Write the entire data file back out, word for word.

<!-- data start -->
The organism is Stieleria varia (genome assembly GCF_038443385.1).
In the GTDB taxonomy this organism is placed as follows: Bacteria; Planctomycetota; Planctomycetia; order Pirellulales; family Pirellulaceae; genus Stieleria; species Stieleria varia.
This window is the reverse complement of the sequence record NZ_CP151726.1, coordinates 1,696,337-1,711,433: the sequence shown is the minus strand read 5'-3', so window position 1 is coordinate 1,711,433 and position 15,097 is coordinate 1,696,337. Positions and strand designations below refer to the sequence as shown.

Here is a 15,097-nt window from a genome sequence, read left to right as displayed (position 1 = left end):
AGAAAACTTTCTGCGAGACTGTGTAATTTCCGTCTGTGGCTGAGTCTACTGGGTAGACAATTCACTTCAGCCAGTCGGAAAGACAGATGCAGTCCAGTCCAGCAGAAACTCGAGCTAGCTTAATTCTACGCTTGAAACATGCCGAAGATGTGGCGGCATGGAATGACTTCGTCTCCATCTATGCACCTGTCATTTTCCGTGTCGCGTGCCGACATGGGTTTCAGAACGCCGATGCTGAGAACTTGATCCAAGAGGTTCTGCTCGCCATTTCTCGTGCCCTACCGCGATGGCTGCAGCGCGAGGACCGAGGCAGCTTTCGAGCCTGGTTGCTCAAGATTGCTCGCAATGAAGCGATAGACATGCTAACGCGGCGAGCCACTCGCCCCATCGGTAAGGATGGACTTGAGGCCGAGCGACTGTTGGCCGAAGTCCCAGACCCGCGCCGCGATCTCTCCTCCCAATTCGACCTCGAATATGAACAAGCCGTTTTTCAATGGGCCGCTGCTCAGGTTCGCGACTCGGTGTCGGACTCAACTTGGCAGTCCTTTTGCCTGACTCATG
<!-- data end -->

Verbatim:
The organism is Stieleria varia (genome assembly GCF_038443385.1).
In the GTDB taxonomy this organism is placed as follows: Bacteria; Planctomycetota; Planctomycetia; order Pirellulales; family Pirellulaceae; genus Stieleria; species Stieleria varia.
This window is the reverse complement of the sequence record NZ_CP151726.1, coordinates 1,696,337-1,711,433: the sequence shown is the minus strand read 5'-3', so window position 1 is coordinate 1,711,433 and position 15,097 is coordinate 1,696,337. Positions and strand designations below refer to the sequence as shown.

Here is a 15,097-nt window from a genome sequence, read left to right as displayed (position 1 = left end):
AGAAAACTTTCTGCGAGACTGTGTAATTTCCGTCTGTGGCTGAGTCTACTGGGTAGACAATTCACTTCAGCCAGTCGGAAAGACAGATGCAGTCCAGTCCAGCAGAAACTCGAGCTAGCTTAATTCTACGCTTGAAACATGCCGAAGATGTGGCGGCATGGAATGACTTCGTCTCCATCTATGCACCTGTCATTTTCCGTGTCGCGTGCCGACATGGGTTTCAGAACGCCGATGCTGAGAACTTGATCCAAGAGGTTCTGCTCGCCATTTCTCGTGCCCTACCGCGATGGCTGCAGCGCGAGGACCGAGGCAGCTTTCGAGCCTGGTTGCTCAAGATTGCTCGCAATGAAGCGATAGACATGCTAACGCGGCGAGCCACTCGCCCCATCGGTAAGGATGGACTTGAGGCCGAGCGACTGTTGGCCGAAGTCCCAGACCCGCGCCGCGATCTCTCCTCCCAATTCGACCTCGAATATGAACAAGCCGTTTTTCAATGGGCCGCTGCTCAGGTTCGCGACTCGGTGTCGGACTCAACTTGGCAGTCCTTTTGCCTGACTCATG